TRX Training for Mountain Biking

Jan 11, 2011 at 11:46
by James Wilson  
Few pieces of equipment are as valuable to the mountain biker as a suspension trainer. I'll admit that when they first came out I was a bit skeptical and thought they were more of a gimmick, like standing on a BOSU Ball, than actually filling a genuine need.

However, since getting my hands a couple not a day goes by in my facility that they are not being used."Suspension trainer" is the term coined for long nylon straps with handles that you can hang from a chin up bar, a door jam or even a tree. The most common ones on the market are the TRX and the Jungle Gym, with the TRX being a higher quality version and easier to adjust. Whichever one you choose to use the basic idea is the same – by suspending your upper or lower body in the straps you can create some very challenging variations of common exercises.

I really like suspension trainers for a few reasons:

1) They allow you to make basic body weight exercises harder. As a mountain biker one of the most important things you can pick up from strength training is body awareness and control. These qualities are best trained through body weight exercises like push ups, inverted rows, split squats and planks, just to name a few.

Using a suspension trainer allows you to take exercise that you have grown strong on and add a degree of instability, which increases the core and body control demands. While free weight exercises like the deadlift will always be important, finding ways to make the basic body weight exercises harder is a great way to get more mountain bike specific results from your program.

2) They are extremely portable. Perhaps my favorite aspect for the mountain bike racers I coach, the ability to throw a single, lightweight piece of equipment in your bag which gives you access to dozens of high quality exercises can not be overstated. Maintaining your strength levels throughout the season is important in making sure that you finish strong and without a consistent strength training program you can not do this.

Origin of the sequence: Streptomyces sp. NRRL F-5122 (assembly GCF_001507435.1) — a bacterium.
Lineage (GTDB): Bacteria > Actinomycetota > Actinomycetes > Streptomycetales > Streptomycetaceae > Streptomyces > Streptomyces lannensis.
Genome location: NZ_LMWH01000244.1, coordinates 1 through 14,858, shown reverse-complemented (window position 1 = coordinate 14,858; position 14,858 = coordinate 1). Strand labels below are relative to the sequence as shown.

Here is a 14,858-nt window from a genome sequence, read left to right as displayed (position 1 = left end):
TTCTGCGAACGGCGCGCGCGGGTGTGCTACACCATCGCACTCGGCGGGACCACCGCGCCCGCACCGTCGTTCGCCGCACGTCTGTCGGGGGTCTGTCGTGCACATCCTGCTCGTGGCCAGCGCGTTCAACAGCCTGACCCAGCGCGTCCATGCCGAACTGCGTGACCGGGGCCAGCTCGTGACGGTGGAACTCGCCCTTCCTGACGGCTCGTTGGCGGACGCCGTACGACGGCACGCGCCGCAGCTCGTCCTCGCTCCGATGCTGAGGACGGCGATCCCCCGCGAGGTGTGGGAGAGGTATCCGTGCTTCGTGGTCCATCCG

A suspension trainer makes it far easier to be consistent with your training since you can design an entire workout around it. This means that you are not dependent on what equipment you can find where you are staying and don't have to piece together a workout everywhere you go. Finding ways around excuses is a hallmark of great riders and this is an easy way to get around the excuse of not being able to train during the season.

3) They are fun to use and keep you focused. Perhaps the best part is that they are far removed from the mindless exercises that so many riders are used to. Even something as "easy" as a push up becomes a new adventure as you try to keep yourself from swinging around. If you break concentration for even a second the suspension trainer will smack you back into reality quickly and effectively – you literally can not complete the exercise without staying tight and focused. This not only keeps you engaged while training but it also works on the focus and mindset you need on the trail as well.

While I obviously think a lot of suspension trainers I do have to offer a few words of caution. First, a piece of equipment if not a "training system" and so you need to watch out for TRX Fanatics who will tell you that they all you need. While they are great tools, they are not the only tool you need.

Second, the temptation when starting out with them is to learn and try as many different exercises as you can. This is a big mistake and you should choose a few exercises to start out with in order to master some of the basics first. There are very advanced exercises that look cool but don't do much for you unless you have the basic core strength and body control developed with more basic exercises.

Here are 4 of the exercises that I use with new riders to teach them those basics.

- Assisted Single Leg Squat

- Push Up

- Single Arm Inverted Row

- Lateral Fallout

I recommend doing the exercises in a circuit (one set of the first exercise, one set of the second exercise and so on) and going through the circuit 3 times. Start with 8 reps and add a rep or two each week until you build up to 12.